[ppml] Summary of Trial Balloons for Dealing with IPv4 AddressCountdown

Alexander, Daniel Daniel_Alexander at Cable.Comcast.com
Fri Apr 13 14:05:19 EDT 2007


Sorry for the late response, but I am having a hard time keeping up with
this mailing list. I just wanted to clarify a point you made below about
one of the allocations. Comcast actaully received that address space in
three installments over an 18 month period. The first was in April of
05, with the last piece of the /8 being allocated in 12/06. All ISP,
regardless of size, are still bound by the timeframe policies in every
RIR. The size of any ISP's request can only be for what they can
justifiably use within a certain timeframe. For the ARIN region it is
currently six months. So while we ended up with the whole /8, we were
only given it because we actaully put it to use over a now, two year
time frame.

The problem with a size restriction is that is doesn't change demand. It
will only cause ISP to submit more applications, more often with the end
result being the same. If you use a million IP for your customers in a
year, the only difference between two applications in that year or a
dozen, is the amount of administrative work that is done to process the


-----Original Message-----
From: ppml-bounces at arin.net [mailto:ppml-bounces at arin.net] On Behalf Of
Iljitsch van Beijnum
Sent: Tuesday, April 03, 2007 2:22 PM
To: Jim Weyand
Cc: ppml at arin.net
Subject: Re: [ppml] Summary of Trial Balloons for Dealing with IPv4

On 30-mrt-2007, at 23:34, Jim Weyand wrote:

> I find myself struggling with how to convert the suggestions and 
> comments on this list into actual policy proposals.

Perhaps it would be a good idea to see if we can agree on what our goals
and assumptions are. An important question is whether it's a good idea
to try and postpone the moment when the RIRs have to turn down requests
for lack of free address space. Assuming we still have around five
years, and that a great deal can be accomplished in that time, is it
worth going through a lot of trouble to buy us a limited number of
additional years?

> 4)       Several similar informal proposals to encourage recycling by
> empowering ARIN to more actively police the use of IPv4 addresses by 
> various means
> 6)       An informal proposal to ask holders of unused address IPv4
> addresses to voluntarily return the addresses

A "use it or lose it" policy would make sense. Large amounts of address
space aren't visible on the global internet, so either people aren't
using it at all, or they're only using it internally. If we set a
deadline by which address space must be "in use" (hard to
define) or it will be put at the end of the free list, this gives people
who are using it for internal purposes a reasonable amount of time to
move to something else.

> 7)       Several variants of informal proposals to start assigning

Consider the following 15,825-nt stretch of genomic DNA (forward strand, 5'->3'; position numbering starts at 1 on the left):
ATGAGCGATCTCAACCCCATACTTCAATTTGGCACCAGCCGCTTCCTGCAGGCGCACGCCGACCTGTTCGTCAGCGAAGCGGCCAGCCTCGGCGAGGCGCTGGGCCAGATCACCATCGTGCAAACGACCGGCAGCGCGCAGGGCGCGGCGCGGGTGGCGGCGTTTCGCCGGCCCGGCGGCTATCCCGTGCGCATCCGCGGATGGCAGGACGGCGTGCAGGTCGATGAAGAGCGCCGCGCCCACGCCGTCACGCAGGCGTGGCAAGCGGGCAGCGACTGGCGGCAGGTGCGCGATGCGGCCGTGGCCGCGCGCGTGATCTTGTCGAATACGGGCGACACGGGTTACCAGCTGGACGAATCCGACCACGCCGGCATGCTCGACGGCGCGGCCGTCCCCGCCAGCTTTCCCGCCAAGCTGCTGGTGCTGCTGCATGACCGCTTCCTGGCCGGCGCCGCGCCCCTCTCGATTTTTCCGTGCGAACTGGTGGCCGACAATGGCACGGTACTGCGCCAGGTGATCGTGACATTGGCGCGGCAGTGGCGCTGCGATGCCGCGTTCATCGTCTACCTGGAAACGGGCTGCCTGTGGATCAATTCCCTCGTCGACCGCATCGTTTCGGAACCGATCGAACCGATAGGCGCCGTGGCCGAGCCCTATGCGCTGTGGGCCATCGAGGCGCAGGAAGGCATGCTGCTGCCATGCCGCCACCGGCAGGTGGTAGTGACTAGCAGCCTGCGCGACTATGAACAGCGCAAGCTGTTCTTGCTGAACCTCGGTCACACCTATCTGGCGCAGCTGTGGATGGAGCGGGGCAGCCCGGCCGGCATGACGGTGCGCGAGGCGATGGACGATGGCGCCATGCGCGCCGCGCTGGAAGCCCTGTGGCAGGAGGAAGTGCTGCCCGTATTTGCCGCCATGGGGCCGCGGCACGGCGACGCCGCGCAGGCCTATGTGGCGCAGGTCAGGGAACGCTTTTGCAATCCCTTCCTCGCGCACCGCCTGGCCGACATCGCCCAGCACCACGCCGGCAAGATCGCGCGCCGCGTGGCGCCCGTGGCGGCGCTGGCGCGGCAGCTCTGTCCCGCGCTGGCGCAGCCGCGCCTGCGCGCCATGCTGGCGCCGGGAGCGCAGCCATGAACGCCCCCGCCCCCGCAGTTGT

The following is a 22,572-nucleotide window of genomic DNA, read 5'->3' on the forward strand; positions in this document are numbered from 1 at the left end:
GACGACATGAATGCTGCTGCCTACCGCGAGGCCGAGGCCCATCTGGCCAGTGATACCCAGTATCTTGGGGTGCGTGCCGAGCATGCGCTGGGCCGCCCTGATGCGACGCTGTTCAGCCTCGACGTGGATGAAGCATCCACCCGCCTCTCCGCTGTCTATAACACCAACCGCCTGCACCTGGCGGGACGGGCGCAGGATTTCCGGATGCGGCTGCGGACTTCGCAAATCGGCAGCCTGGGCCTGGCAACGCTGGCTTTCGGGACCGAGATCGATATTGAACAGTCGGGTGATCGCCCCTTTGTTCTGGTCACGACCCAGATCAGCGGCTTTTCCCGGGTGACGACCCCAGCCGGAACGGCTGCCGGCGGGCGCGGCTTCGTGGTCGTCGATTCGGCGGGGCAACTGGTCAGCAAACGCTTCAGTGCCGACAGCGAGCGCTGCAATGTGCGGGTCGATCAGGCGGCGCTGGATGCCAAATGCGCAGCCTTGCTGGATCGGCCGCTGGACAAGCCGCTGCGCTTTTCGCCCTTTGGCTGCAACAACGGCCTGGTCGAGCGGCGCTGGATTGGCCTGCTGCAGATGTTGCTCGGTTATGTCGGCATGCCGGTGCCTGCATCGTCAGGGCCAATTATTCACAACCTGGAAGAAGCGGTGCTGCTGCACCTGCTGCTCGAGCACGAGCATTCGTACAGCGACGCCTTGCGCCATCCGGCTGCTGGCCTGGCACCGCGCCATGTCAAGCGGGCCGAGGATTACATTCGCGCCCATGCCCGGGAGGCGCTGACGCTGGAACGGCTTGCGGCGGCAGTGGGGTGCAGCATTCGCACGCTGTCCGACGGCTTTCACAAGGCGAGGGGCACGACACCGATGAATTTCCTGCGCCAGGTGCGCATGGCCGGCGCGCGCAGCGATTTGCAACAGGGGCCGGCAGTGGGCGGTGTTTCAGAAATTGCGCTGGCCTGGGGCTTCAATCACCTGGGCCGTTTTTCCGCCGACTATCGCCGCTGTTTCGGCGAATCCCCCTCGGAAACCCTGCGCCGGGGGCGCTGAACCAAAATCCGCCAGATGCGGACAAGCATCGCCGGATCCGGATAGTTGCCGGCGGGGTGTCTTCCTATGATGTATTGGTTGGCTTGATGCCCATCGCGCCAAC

> IPv6
> space with IPv4
> 8)       An informal proposal to get endusers to demand access to IPv6
> networks by creating a media storm similar to Y2K.

The depletion of IPv4 and the adoption of IPv6 are largely orthogonal in
the short term. Having IPv6 doesn't mean you don't need IPv4 any more,
not having IPv4 doesn't make IPv6 more useful.

This is what I suggest:

In my opinion, it's a problem that the RIRs are giving out extremely
large blocks of address space to the world's largest ISPs. For instance,
Softbank has a /8, Comcast got a /8 in two installments and French,
Deutsche and British Telecom all have multi-million sized blocks. Even
very large ISPs need some time to put these amounts of address space to
use, so what happens is that at various intervals, new large blocks are
requested, so the number of addresses given out in any particular year
varies widely because one request can be as much as 5 to 10 % of the
yearly world-wide use. So giving out large blocks makes making
predictions harder. Another problem is that if and when business stalls,
a good part of a large block will go unused. For both of these reasons,
it's a good idea to limit the maximum block size that is given out

When we start to run out of address space for real, this only gets
worse, and we run the risk that a large request clears out the remaining
address space in one go. To avoid this, we should adopt a policy where
there is a maximum block size, and a minimum interval between obtaining
address blocks. As the number of addresses left gets smaller, the
maximum block size is reduced.

For instance, we could make the maximum block size 2 million and the
minimum interval 2 months. So if an ISP thinks they need 16 million
addresses in a year, they'll have request 2 million, wait 2 months,
request another 2 million and so on.

In 3 or 4 years, the limit could be half a million, so someone needing
16 million addresses would only be able to get 6 x 1/2 million = 3
million. (Note that people who need smaller blocks still get what they
need.) The effect is that an ISP who signs up 16 million new users each
year will then have to share an IPv4 address over several users, where
the number of users per address increases every year, rather than that
in year X every user can get their own address and in year Y there's
nothing left.

The maximum block size could each year be set to (for instance) the next
higher CIDR boundary of 0.1% of the remaining IPv4 address space.

This policy has the important property of being predictable so people
can plan rolling out new technologies to deal with the IPv4 address
shortage in ways that fit their business.

A problem would be that this works per-organization, so it favors
smaller organizations over larger ones.
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